Broker Check

Get Access to Exclusive Content

This page is only available to members of our community. Join us today and get full access.

Thank you! Oops!
Discrimination (against the not yet wealthy) is Still Open and Common in Wealth Management

Discrimination (against the not yet wealthy) is Still Open and Common in Wealth Management

| October 16, 2018

“Small accounts” to some investment professionals means less than $250,000.00.

Some places don’t pay their advisors anything for managing such small accounts aka dreams of retirement and other important goals.

Recently, one large brokerage firm said they would cut advisor’s pay if they didn’t sell extra services to the “little” accounts. This effectively adds costs and difficulty getting things done for those who, arguably, might need the most help!

• “a warning for advisers who work with accounts of $100,000 to $250,000 — smaller households that large firms like Morgan Stanley have increasingly discouraged brokers from pursuing. Big firms want reps chasing bigger, more profitable households and clients”

• “For clients with between $100,000 and $250,000 in assets ‘who do not receive the enhanced service, advisers will receive a reduced payout of 25%’ according to the memo.”

• “Most brokers and advisors, however, just want their firms to leave them alone so they can work with clients in the way they have established over years and decades. Will Morgan Stanley's new comp plan prod the behavior of advisers and lead to more growth, for both them and the firm, or will it fizzle?”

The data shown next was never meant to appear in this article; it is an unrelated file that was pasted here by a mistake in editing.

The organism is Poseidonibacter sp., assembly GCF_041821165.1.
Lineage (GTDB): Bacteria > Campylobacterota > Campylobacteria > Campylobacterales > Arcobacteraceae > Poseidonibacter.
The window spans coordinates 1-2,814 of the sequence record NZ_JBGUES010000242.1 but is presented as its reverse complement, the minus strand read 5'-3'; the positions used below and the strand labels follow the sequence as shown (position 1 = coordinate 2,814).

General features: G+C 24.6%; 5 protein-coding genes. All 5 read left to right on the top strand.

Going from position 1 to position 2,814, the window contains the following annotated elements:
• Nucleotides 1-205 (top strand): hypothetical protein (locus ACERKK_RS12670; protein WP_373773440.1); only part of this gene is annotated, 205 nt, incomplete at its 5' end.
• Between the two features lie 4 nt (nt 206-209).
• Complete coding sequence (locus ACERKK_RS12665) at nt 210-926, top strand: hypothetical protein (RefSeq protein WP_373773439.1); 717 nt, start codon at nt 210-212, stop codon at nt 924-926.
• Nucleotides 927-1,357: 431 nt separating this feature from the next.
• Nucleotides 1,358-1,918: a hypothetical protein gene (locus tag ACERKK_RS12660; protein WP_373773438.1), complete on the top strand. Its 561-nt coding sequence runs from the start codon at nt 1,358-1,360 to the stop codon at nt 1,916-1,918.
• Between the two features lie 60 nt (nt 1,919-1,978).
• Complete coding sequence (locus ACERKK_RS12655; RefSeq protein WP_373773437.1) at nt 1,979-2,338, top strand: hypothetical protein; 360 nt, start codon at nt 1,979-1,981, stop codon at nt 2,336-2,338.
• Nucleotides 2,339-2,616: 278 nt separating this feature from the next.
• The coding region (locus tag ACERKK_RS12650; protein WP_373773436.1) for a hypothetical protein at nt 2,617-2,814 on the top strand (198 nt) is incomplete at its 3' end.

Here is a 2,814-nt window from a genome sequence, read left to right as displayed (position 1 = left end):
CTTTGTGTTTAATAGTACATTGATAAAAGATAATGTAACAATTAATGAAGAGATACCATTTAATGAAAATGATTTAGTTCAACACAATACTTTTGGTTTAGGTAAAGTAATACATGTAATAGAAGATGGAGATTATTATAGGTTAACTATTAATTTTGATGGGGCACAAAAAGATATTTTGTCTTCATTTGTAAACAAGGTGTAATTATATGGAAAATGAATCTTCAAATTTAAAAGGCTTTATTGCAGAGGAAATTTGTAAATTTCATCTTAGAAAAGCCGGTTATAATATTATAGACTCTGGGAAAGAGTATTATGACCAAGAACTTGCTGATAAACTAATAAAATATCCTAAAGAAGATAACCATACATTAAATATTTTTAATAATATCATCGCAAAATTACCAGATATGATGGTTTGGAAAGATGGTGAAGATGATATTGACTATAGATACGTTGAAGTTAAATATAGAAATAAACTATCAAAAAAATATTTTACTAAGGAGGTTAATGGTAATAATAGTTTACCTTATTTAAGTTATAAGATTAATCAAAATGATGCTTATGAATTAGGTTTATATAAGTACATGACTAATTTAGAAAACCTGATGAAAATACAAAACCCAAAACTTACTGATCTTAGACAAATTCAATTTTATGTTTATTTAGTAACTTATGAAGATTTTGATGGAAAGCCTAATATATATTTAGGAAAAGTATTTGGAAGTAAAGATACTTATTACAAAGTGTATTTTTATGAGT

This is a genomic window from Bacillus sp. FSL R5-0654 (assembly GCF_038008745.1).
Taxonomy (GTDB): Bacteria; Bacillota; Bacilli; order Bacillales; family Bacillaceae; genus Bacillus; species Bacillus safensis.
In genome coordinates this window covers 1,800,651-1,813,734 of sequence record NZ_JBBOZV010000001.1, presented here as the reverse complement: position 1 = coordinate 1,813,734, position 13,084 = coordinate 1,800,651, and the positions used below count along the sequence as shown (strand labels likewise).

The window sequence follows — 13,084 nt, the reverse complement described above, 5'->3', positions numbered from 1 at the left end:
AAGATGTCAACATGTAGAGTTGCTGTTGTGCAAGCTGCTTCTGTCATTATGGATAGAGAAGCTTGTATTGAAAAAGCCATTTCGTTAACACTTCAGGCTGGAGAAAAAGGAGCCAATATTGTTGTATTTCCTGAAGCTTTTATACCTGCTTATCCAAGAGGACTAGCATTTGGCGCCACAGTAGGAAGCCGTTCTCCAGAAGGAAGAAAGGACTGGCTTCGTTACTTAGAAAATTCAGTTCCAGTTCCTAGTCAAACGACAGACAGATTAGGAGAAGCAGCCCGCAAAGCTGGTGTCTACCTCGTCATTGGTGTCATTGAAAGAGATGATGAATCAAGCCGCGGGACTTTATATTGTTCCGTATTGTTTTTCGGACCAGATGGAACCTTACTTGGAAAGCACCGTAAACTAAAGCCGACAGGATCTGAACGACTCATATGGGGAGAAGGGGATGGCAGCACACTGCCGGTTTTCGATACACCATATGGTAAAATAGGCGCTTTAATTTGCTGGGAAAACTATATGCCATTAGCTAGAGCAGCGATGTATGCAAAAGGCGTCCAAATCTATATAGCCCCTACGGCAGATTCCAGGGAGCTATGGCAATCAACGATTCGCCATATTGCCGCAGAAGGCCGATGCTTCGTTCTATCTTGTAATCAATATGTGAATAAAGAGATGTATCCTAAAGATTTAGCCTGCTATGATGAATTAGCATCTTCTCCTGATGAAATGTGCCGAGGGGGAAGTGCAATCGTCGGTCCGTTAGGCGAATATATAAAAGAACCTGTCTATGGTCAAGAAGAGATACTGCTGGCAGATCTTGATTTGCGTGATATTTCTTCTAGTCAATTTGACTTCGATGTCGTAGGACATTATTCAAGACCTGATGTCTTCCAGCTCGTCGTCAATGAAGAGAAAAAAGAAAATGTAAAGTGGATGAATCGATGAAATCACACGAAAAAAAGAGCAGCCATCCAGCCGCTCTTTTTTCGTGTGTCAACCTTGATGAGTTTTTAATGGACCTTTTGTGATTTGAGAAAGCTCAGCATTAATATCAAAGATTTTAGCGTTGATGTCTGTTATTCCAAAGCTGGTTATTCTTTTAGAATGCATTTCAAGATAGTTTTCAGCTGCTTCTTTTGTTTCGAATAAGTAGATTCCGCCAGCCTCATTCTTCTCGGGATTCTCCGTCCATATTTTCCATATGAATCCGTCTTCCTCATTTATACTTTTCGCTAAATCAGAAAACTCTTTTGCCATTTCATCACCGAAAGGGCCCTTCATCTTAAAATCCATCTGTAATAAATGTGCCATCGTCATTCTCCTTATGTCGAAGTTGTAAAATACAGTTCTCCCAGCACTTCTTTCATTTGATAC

I’m so proud to work with a group of people that doesn’t think this way. Yes, we need to manage all types of accounts (big ones too) to pay the bills and do a good job for our clients, but this doesn’t mean we should shun certain people looking for help. We take it a step further and also do pro bono work.

If you want a laugh, this phenomenon impacts the traditionally wealthy too. I met a multi-millionaire recently that didn’t feel they could get any help from their advisor. They said he only pays attention to his $10,000,000.00 accounts… True story!

So if you find yourself wanting fiduciary advice, but feel like a small fish in a big pond, think about giving us a call.

I just took a look, and almost 1/3 of my clients currently have what some big companies call “small accounts”, less than $250,000 in assets.

I treat everyone as equally as I can, and these days with our state of the art technology delivering financial planning advice is getting more efficient every day.

Thanks for taking a look!

Tom Gartner, MSAPM, CFP®

This article represents opinions of the authors and not those of their firm and are subject to change from time to time, and do not constitute a recommendation to purchase and sale any security nor to engage in any particular investment or legal strategy. The information contained here has been obtained from sources believed to be reliable but cannot be guaranteed for accuracy.